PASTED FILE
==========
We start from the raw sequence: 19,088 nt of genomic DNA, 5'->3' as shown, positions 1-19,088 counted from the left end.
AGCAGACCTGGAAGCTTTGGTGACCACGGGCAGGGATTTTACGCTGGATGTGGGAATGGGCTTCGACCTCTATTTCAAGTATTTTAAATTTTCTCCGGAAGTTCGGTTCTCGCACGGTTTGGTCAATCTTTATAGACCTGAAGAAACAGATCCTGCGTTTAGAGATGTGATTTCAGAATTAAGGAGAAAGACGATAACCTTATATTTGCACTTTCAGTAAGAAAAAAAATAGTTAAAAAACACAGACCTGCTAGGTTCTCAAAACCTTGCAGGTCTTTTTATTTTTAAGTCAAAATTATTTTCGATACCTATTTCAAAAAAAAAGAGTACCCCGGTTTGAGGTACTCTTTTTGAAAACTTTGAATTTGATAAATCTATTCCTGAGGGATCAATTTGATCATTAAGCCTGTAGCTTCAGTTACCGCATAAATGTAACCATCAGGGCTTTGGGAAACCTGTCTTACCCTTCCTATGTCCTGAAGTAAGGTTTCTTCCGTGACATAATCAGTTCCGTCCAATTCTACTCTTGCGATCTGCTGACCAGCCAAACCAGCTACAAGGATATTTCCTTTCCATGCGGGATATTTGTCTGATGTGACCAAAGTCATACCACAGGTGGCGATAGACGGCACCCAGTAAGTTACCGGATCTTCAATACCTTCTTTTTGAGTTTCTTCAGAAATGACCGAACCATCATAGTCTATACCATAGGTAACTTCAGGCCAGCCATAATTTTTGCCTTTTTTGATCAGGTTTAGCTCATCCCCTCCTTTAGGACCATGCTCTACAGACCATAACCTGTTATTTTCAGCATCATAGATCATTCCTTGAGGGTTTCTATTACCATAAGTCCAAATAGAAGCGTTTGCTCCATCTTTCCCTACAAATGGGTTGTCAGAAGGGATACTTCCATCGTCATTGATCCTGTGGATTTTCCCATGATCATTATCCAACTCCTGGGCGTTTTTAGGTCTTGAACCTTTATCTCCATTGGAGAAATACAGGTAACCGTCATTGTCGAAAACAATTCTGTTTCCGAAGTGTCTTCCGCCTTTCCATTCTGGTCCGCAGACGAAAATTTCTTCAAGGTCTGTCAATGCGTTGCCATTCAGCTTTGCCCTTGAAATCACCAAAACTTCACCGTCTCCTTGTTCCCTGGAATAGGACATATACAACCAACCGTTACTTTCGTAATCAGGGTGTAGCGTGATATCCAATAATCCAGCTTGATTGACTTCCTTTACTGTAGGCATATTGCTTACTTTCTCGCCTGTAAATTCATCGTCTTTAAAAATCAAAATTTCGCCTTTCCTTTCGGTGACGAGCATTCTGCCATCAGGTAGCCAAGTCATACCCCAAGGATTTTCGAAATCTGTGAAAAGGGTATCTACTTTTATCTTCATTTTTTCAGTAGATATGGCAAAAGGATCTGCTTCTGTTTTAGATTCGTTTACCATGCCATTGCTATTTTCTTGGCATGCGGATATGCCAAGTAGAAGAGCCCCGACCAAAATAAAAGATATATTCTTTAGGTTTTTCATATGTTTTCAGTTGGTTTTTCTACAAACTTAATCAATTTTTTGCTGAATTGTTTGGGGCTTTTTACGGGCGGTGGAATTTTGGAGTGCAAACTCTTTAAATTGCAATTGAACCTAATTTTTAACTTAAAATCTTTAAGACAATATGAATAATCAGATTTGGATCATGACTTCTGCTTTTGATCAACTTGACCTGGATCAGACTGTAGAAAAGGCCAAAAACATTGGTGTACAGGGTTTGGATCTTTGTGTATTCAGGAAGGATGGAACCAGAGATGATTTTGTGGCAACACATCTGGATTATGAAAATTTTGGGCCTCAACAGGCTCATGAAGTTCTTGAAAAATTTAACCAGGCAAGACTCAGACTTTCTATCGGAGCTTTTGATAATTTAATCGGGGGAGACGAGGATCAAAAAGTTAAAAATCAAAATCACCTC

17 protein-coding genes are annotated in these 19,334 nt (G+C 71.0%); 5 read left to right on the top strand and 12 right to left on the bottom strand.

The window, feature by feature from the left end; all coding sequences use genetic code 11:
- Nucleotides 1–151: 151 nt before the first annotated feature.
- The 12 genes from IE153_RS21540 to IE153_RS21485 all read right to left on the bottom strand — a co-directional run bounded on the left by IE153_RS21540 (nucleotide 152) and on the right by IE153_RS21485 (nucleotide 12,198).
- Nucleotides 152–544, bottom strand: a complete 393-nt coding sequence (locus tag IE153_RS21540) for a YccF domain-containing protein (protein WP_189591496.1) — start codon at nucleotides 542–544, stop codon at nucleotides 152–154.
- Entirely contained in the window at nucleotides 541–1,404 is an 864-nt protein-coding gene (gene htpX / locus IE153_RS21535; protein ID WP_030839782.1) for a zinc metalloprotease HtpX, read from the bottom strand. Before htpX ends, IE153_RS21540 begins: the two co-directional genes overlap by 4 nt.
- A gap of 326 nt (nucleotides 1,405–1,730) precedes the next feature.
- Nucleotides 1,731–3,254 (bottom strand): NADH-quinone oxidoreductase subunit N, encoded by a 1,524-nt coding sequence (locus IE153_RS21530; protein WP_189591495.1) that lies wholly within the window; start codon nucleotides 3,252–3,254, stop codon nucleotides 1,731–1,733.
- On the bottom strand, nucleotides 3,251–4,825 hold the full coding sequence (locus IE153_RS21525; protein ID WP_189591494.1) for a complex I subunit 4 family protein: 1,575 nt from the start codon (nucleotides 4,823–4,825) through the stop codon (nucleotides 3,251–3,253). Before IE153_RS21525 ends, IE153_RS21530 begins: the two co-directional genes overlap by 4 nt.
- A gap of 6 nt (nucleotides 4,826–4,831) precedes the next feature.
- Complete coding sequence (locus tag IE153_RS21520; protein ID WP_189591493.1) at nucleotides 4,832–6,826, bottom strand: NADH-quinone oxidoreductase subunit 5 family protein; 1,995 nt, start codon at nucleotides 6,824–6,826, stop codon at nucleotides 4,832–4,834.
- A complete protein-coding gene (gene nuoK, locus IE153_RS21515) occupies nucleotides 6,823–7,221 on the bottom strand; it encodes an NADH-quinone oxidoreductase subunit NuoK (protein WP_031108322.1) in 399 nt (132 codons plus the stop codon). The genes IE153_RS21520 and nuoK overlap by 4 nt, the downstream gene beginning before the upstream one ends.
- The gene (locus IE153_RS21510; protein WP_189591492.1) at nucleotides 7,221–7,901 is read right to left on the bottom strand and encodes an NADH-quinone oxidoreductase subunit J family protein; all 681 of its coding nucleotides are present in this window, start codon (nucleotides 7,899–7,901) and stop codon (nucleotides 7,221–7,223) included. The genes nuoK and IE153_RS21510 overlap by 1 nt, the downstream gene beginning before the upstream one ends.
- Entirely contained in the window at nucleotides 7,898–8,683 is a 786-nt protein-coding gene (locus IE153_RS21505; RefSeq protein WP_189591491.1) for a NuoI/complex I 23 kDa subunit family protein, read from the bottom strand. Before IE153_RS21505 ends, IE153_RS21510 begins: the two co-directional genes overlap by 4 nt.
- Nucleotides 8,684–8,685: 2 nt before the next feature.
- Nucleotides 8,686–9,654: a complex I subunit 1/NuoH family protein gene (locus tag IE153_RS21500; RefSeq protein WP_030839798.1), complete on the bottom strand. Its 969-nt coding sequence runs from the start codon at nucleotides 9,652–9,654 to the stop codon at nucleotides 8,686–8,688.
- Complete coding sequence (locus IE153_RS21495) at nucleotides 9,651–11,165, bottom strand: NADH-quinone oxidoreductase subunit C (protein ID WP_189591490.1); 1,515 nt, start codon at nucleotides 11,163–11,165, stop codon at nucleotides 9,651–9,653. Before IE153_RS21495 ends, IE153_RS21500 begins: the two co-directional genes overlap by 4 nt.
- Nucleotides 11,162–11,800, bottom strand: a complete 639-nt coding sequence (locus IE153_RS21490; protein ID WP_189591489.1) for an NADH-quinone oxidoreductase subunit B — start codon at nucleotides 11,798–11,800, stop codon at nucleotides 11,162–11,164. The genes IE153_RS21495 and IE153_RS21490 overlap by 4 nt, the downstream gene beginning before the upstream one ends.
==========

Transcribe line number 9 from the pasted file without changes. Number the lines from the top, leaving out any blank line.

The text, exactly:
- A gap of 326 nt (nucleotides 1,405–1,730) precedes the next feature.